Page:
On Rational Actors, Kevin and Danny take a close look at Paul Ryan’s new budget. They consider the controversial budgetary practice known as “dynamic scoring,” and whether Ryan’s budget can be reconciled with Rep. Dave Camp’s tax reform plan. Does Ryan have political ambitions beyond the House of Representatives? Kevin notes that Ryan has subtly changed his Medicare plan to make it more politically plausible. Have conservatives reached the final stage of Obamacare grief—acceptance? Plus: How liberals won the debate over pre-existing conditions.
On The DMZ, guest-host Justin makes the case for Paul Ryan’s new budget. Is Ryan secretly hoping that Obamacare works? Bill and Justin debate the meaning of the Affordable Care Act’s seven million sign-ups. Bill condemns, and Justin defends, Ezra Klein’s highly critical reporting on Healthcare.gov’s early failures. Is balancing the budget without raising taxes the conservative version of the left’s dream of single-payer health care? Plus: Is Ryan alienating the middle or shrewdly moving the “Overton window”?
On The Glenn Show, Glenn and Harold discuss Paul Krugman’s criticism of Paul Ryan’s comments on inner-city poverty. Why are welfare recipients, as opposed to Medicare and Social Security beneficiaries or bailed-out banks, characterized as “takers”? Is there such a thing as a culture of poverty? Would Ryan’s comments have been better received coming from a black congressman? They address Ta-Nehisi Coates‘s thoughts on the interplay of race, culture, and poverty. Glenn asks why poor immigrants are often able to advance more quickly than native-born African-Americans.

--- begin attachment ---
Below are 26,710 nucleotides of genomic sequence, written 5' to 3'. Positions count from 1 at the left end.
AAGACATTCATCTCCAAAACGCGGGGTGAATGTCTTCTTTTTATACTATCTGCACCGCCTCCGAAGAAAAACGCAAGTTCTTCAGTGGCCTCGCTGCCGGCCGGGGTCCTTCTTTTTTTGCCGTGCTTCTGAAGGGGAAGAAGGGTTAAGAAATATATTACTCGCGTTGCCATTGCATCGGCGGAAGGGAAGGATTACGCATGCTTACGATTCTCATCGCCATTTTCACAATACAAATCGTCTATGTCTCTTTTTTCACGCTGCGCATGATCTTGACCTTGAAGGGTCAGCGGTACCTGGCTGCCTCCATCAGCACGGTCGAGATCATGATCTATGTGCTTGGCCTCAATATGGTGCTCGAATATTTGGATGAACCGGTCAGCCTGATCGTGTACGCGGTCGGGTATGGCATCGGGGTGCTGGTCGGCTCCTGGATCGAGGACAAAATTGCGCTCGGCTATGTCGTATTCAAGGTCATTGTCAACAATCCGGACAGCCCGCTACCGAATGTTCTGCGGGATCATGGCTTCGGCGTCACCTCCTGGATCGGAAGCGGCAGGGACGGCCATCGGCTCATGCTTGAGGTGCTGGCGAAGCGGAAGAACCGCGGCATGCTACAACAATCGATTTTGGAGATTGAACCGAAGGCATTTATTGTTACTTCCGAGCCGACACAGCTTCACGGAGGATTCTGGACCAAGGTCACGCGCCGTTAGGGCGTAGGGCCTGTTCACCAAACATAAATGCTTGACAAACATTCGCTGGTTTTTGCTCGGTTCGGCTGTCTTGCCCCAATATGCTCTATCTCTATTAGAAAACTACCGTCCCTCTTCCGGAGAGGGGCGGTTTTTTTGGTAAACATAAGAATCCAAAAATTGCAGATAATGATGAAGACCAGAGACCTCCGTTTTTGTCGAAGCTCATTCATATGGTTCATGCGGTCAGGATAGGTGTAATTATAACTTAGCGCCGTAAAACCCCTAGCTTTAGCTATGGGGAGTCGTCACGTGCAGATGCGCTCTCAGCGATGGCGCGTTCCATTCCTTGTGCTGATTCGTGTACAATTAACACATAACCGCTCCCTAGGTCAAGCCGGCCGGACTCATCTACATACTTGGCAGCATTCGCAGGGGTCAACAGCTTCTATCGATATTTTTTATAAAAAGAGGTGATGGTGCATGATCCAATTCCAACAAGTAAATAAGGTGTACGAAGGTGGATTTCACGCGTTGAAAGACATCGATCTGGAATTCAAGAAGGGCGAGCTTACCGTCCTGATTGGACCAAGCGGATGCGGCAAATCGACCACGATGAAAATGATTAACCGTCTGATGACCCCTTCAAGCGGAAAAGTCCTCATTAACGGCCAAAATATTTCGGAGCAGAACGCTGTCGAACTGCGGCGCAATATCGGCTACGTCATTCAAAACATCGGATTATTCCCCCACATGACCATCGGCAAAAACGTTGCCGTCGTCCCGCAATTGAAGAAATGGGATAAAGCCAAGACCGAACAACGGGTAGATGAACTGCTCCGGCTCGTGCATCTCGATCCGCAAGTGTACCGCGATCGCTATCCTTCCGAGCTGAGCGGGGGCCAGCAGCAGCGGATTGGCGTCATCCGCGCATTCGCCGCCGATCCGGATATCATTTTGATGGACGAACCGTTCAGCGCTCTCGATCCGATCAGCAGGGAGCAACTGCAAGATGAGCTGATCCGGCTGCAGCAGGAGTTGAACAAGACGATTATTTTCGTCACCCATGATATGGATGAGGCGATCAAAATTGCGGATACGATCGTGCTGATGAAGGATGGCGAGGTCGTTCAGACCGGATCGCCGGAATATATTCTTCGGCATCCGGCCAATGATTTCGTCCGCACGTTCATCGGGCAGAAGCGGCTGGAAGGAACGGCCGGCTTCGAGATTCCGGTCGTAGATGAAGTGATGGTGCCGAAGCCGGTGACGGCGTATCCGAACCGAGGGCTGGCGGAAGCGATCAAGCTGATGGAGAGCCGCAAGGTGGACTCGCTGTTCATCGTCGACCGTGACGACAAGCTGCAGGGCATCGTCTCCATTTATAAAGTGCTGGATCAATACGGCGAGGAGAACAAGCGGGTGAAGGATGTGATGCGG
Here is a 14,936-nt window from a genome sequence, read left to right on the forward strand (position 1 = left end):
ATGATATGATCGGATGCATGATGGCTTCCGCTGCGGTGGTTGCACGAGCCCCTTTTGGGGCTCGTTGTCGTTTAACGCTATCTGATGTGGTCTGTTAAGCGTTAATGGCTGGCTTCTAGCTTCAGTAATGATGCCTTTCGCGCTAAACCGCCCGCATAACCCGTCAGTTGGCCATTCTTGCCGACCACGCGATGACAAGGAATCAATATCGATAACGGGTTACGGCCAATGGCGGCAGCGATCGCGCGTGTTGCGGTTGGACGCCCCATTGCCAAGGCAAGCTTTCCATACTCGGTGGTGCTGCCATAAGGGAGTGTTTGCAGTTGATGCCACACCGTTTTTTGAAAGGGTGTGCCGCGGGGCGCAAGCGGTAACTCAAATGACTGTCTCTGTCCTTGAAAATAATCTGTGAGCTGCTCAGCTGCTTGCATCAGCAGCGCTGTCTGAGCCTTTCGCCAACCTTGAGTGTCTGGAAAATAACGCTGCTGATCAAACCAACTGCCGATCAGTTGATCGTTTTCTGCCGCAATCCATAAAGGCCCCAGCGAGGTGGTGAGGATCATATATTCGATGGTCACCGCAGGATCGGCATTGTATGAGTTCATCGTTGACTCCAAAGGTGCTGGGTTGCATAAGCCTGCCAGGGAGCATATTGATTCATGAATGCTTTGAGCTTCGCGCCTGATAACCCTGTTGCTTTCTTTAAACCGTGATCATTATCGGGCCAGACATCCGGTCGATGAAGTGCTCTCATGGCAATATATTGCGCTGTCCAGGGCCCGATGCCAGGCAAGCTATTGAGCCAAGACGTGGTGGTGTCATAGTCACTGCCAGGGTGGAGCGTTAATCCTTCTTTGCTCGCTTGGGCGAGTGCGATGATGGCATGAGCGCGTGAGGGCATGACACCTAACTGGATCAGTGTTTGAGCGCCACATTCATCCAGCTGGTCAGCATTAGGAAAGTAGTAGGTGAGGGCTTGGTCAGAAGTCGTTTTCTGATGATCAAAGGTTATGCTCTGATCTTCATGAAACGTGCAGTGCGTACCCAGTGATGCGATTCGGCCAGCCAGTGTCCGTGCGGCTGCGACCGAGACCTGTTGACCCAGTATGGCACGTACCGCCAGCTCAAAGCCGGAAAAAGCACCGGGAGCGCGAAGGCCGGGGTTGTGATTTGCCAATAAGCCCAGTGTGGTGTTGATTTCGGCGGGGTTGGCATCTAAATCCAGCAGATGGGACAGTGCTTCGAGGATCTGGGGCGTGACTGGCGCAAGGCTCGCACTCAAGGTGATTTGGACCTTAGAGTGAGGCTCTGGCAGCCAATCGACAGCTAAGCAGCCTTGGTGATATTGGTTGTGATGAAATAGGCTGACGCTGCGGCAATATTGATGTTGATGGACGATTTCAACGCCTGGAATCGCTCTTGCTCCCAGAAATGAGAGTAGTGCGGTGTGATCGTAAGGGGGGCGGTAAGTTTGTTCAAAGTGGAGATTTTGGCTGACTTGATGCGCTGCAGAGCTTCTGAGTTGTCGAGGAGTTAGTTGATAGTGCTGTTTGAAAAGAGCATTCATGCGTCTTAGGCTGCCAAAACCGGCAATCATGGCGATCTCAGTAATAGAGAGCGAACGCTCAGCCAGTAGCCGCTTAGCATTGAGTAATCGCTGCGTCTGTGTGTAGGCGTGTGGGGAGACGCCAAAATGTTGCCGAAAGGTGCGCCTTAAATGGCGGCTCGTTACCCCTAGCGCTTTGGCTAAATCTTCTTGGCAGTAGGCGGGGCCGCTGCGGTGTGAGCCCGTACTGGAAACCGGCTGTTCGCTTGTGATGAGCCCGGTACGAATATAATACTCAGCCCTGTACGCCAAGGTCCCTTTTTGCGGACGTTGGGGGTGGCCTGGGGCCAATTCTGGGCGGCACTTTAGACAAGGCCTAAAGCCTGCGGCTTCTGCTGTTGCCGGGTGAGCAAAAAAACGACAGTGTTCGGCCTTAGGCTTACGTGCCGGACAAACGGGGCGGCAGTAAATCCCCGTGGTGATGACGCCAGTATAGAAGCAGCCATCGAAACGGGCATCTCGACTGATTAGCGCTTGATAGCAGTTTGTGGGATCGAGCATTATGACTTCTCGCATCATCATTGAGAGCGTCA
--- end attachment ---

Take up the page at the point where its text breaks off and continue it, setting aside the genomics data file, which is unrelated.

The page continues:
On The DMZ, Bill and special guest Conn discuss the great Nate Silver/Paul Krugman schism. Conn plugs his new Kickstarter, Federal Baseball. Are the Democrats in serious trouble in the 2014 midterms? They consider Thomas Edsall’s critique of the Democratic Party as polarized between corporate and populist wings, and compare how blue states and red states spend federal money. Plus: Harry Reid‘s crusade against the Koch brothers.
On Interrobang‽, Jillian and Katherine discuss threats to online freedom around the world, starting with Russia and its popular social network site VKontakte. How do developing nations differ in their views about Internet freedom? They analyze the complicated issue of online censorship in Syria. Next they discuss Turkey, which has a long history of media censorship, and how Prime Minister Erdogan is trying, fairly ineffectually, to block Twitter. Katherine explains why, despite Newt Gingrich’s claims to the contrary, America is not giving up control of the Internet. Plus: Why there was a large blank spot on the front page of Pakistani editions of The International New York Times.
On Rational Actors, Kevin talks to Caroline about the concept of “free-market feminism” and how it’s different from mainstream feminism. What would a free-market feminist policy agenda look like? Is the wage gap real when non-gender factors are taken into account? Is “rape culture” a useful formulation for campus anti-rape activists? Is the methodology for studies on sexual assault flawed? Finally, will the White House initiative on sexual assault be effective?